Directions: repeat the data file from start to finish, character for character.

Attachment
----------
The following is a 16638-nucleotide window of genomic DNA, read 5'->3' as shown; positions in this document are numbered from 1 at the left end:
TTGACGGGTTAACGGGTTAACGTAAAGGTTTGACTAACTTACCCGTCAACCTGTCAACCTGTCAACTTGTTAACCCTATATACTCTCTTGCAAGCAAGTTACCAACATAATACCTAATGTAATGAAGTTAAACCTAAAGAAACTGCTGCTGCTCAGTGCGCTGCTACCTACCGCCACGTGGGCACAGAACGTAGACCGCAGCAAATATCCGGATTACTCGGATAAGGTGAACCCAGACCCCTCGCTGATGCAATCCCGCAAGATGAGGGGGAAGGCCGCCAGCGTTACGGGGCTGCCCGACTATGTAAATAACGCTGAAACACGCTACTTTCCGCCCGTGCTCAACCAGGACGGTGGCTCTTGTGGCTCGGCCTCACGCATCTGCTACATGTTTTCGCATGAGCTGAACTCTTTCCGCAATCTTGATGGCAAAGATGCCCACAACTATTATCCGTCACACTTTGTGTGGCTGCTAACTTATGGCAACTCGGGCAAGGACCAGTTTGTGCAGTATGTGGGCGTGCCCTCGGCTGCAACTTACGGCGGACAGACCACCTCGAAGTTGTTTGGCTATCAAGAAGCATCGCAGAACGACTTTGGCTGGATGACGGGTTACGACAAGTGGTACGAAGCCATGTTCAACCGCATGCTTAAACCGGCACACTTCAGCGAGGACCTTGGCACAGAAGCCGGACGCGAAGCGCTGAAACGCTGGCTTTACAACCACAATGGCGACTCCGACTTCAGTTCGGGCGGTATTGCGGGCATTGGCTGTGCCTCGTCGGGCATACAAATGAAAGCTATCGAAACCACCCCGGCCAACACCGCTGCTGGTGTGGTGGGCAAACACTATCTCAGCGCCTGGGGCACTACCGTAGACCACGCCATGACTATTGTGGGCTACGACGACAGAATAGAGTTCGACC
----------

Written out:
The following is a 16638-nucleotide window of genomic DNA, read 5'->3' as shown; positions in this document are numbered from 1 at the left end:
TTGACGGGTTAACGGGTTAACGTAAAGGTTTGACTAACTTACCCGTCAACCTGTCAACCTGTCAACTTGTTAACCCTATATACTCTCTTGCAAGCAAGTTACCAACATAATACCTAATGTAATGAAGTTAAACCTAAAGAAACTGCTGCTGCTCAGTGCGCTGCTACCTACCGCCACGTGGGCACAGAACGTAGACCGCAGCAAATATCCGGATTACTCGGATAAGGTGAACCCAGACCCCTCGCTGATGCAATCCCGCAAGATGAGGGGGAAGGCCGCCAGCGTTACGGGGCTGCCCGACTATGTAAATAACGCTGAAACACGCTACTTTCCGCCCGTGCTCAACCAGGACGGTGGCTCTTGTGGCTCGGCCTCACGCATCTGCTACATGTTTTCGCATGAGCTGAACTCTTTCCGCAATCTTGATGGCAAAGATGCCCACAACTATTATCCGTCACACTTTGTGTGGCTGCTAACTTATGGCAACTCGGGCAAGGACCAGTTTGTGCAGTATGTGGGCGTGCCCTCGGCTGCAACTTACGGCGGACAGACCACCTCGAAGTTGTTTGGCTATCAAGAAGCATCGCAGAACGACTTTGGCTGGATGACGGGTTACGACAAGTGGTACGAAGCCATGTTCAACCGCATGCTTAAACCGGCACACTTCAGCGAGGACCTTGGCACAGAAGCCGGACGCGAAGCGCTGAAACGCTGGCTTTACAACCACAATGGCGACTCCGACTTCAGTTCGGGCGGTATTGCGGGCATTGGCTGTGCCTCGTCGGGCATACAAATGAAAGCTATCGAAACCACCCCGGCCAACACCGCTGCTGGTGTGGTGGGCAAACACTATCTCAGCGCCTGGGGCACTACCGTAGACCACGCCATGACTATTGTGGGCTACGACGACAGAATAGAGTTCGACC